Proudly providing resilience education and training in the Shenandoah Valley since 2000.
Resiliency Digest
September 2020
News & tips for being ready
before, during, and after emergencies.
September is National Preparedness Month
What's Your Plan?
September is National Preparedness Month (NPM). Launched in 2004, NPM is FEMA’s annual preparedness outreach campaign that aims to educate and empower Americans to prepare for and respond to all types of emergencies.

This year’s theme, “Disasters Don’t Wait, Make Your Plan Today,” encourages everyone to make a plan for their community, their family, and their pets. Not only does planning protect our own safety, but it helps take pressure off first responders so they can take care of the most serious situations more quickly. Preparedness and resiliency are shared responsibilities between government and private citizens, so we encourage you to do your part in 2020 to get your plan in place!
Taking It On - One Week at a Time
Week 1 - September 1-5: Make A Plan
Talk to your friends and family about how you will communicate before, during, and after a disaster. Make sure to update your plan based on the Centers for Disease Control recommendations due to the coronavirus.

Week 2 - September 6-12: Build A Kit
Gather supplies that will last for several days after a disaster for everyone living in your home. Don’t forget to consider the unique needs each person or pet may have in case you have to evacuate quickly. Update your kits and supplies based on recommendations by the Centers for Disease Control.
Week 3 - September 13-19: Prepare for Disasters
Limit the impacts that disasters have on you and your family. Know the risk of disasters in your area and check your insurance coverage. Learn how to make your home stronger in the face of storms and other common hazards and act fast if you receive a local warning or alert.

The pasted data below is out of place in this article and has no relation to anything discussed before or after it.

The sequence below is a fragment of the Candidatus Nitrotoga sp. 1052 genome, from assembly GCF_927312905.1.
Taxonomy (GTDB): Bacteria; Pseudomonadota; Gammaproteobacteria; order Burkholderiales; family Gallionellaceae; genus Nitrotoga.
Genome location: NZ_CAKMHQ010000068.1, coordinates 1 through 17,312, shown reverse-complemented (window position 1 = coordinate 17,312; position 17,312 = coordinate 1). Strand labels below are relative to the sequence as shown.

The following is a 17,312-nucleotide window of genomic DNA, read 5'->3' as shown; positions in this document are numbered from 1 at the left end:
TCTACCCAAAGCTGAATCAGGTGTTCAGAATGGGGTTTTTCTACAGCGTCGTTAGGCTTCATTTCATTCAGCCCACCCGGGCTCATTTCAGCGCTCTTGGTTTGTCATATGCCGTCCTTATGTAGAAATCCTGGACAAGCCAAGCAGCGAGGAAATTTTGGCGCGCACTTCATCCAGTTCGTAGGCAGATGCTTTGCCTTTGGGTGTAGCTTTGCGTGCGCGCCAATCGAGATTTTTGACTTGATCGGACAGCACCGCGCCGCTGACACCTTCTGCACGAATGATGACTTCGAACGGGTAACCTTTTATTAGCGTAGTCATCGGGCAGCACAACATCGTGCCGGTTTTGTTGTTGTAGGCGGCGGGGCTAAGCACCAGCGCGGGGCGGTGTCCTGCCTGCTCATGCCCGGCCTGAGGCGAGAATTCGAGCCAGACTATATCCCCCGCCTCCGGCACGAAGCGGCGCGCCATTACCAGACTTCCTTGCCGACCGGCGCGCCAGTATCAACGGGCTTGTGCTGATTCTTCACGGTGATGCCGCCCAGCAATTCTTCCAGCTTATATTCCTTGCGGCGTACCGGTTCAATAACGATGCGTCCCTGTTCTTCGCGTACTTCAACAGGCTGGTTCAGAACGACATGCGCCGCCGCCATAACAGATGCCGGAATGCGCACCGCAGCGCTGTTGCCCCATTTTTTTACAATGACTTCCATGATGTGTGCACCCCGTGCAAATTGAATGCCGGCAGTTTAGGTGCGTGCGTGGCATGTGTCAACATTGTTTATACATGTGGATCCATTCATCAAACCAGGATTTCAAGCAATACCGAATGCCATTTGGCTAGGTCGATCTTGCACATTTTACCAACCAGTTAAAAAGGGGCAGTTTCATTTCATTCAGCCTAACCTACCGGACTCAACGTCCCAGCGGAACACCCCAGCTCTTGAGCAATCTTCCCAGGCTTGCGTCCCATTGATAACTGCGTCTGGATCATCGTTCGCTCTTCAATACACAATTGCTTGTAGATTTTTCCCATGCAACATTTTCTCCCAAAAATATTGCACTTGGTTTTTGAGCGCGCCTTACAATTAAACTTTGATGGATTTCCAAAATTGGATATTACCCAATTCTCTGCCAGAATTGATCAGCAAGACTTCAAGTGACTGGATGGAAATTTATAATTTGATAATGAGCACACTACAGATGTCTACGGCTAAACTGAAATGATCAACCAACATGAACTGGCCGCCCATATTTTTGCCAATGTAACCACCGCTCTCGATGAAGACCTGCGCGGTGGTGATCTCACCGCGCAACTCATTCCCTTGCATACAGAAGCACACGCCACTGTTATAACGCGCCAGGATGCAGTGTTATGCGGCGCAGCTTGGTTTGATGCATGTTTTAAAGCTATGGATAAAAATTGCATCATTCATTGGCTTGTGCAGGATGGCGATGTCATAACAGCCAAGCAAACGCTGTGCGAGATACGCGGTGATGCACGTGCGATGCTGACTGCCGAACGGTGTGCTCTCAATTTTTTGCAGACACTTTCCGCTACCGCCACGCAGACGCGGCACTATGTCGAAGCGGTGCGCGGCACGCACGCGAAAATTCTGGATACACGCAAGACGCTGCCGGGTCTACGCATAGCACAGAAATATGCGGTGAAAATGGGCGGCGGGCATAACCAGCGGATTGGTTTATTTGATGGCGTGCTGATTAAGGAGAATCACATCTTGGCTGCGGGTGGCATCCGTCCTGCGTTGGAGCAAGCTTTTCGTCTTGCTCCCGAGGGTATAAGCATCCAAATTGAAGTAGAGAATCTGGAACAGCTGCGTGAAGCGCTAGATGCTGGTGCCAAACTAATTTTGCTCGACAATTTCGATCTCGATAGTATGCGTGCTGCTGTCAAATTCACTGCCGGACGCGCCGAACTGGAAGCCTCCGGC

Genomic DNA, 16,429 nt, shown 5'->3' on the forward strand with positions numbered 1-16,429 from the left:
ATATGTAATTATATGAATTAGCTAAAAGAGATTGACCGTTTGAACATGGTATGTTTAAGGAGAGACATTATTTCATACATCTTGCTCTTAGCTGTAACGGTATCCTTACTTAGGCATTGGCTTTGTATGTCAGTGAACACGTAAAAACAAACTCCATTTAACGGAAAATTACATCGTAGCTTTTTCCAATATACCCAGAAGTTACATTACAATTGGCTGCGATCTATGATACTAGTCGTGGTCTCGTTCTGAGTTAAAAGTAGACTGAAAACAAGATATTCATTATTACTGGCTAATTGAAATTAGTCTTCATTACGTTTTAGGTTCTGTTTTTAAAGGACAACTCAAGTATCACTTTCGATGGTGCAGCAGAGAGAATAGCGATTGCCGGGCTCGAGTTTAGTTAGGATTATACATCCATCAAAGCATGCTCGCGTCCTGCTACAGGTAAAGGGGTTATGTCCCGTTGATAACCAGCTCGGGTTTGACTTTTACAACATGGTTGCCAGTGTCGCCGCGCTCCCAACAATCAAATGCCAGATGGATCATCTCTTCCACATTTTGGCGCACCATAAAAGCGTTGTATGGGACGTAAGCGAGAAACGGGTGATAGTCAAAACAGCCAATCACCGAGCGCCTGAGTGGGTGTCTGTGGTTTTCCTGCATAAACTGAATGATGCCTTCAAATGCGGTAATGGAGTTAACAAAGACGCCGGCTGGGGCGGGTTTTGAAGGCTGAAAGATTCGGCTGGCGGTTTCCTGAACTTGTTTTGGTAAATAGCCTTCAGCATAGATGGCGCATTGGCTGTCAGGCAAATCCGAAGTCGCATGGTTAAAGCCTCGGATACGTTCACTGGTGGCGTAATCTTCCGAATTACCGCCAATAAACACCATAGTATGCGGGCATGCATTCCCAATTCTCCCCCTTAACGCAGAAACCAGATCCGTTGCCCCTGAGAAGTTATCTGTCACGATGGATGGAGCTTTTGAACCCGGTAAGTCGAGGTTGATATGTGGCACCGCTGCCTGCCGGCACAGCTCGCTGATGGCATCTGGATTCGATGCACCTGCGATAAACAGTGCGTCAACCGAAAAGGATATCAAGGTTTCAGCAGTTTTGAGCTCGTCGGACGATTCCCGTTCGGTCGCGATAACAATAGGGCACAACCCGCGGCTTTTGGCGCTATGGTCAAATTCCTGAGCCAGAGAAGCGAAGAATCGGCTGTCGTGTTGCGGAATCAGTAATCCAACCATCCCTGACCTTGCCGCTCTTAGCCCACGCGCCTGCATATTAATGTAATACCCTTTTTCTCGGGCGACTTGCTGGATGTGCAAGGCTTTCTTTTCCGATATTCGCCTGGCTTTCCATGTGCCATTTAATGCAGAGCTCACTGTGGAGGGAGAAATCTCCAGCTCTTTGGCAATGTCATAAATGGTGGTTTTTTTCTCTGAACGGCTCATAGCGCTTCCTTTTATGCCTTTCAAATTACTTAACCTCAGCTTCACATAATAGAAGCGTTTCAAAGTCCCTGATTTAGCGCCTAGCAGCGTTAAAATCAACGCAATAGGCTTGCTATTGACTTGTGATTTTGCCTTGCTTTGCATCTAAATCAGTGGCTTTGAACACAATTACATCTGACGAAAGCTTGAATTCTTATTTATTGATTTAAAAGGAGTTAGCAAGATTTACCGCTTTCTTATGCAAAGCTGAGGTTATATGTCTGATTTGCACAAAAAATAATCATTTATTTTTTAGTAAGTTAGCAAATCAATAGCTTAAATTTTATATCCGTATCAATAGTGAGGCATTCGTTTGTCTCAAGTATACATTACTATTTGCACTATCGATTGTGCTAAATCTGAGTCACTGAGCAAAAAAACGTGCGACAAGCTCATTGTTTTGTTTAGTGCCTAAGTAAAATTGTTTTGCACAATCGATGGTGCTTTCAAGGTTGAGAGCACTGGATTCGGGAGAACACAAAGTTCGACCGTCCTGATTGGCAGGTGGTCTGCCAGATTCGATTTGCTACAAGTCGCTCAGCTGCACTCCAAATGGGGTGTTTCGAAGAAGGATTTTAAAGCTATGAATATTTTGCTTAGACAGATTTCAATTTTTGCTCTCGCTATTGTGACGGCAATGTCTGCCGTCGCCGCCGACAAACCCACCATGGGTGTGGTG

Week 4 - September 20-26: Teach Youth About Preparedness
Talk to your kids about preparing for emergencies and what to do in case you are separated. Reassure them by providing information about how they can get involved.
Keeping Your Business Operating After a Disaster
If 2020 has taught business owners nothing else, it is that having a plan for weathering emergencies of all kinds is essential to business resilience and success.

Businesses face a variety of hazards such as:
  • Natural hazards like floods, hurricanes, tornadoes, and earthquakes.
  • Health hazards such as widespread and serious illnesses like COVID-19 and the flu.
  • Human-caused hazards including accidents and acts of violence.
  • Technology-related hazards like power outages and equipment failure.

Why not use National Preparedness Month to get your business ready for common disaster situations? You'll find a wealth of Ready.gov business ready resources at Flash.org. If you prefer using a manual for planning, download the Ready Business How-To Guide.
Consider Regional Business Emergency Operations Center Membership
Staying connected to the right partners can make a big difference when you’re trying to keep your business operating after a disaster. In 2015, FEMA Region 3 created the Regional Business Emergency Operations Center (RBEOC) to formally enhance communication and engagement with the private sector and relevant public sector partners throughout the disaster lifecycle, including pre-disaster preparedness, disaster response, and post-disaster recovery.

You can join the RBEOC by signing and returning the Membership Agreement. Membership is free and open to all members of the public and private sectors. By becoming a member, you’ll join a network of trusted partners and will receive regular updates, event invitations, and preparedness resources.

The Membership Agreement includes the terms and conditions for participation in the RBEOC. Any questions should be directed to FEMA Region 3 Private Sector Liaison Melissa Wiehenstroer at melissa.wiehenstroer@fema.dhs.gov.
Community Resiliency Achievements & Announcements
Local residents have been responding to calls for assistance during recent flash flooding incidents in the Staunton area. View these WHSV-TV 3 images to see how devastating flash flooding in Staunton's first storm on August 8, 2020 was. The second flood occurred just three weeks later on August 22, 2020. More coverage from The News Leader details the damage estimates in excess of $3 million.

We are grateful for such a responsive community! If you would like to learn more about recovery efforts and ways you can help, visit Staunton Downtown Development Association's Flood Resources & Ways to Help page.
For additional resources to help protect yourself, loved ones, and property, visit the National Weather Service, Ready.gov, U.S. Fire Administration, and the National Safety Council. 
[540.885. 5174]  [rebecca@cspdc.org]  [www.cspdc.org]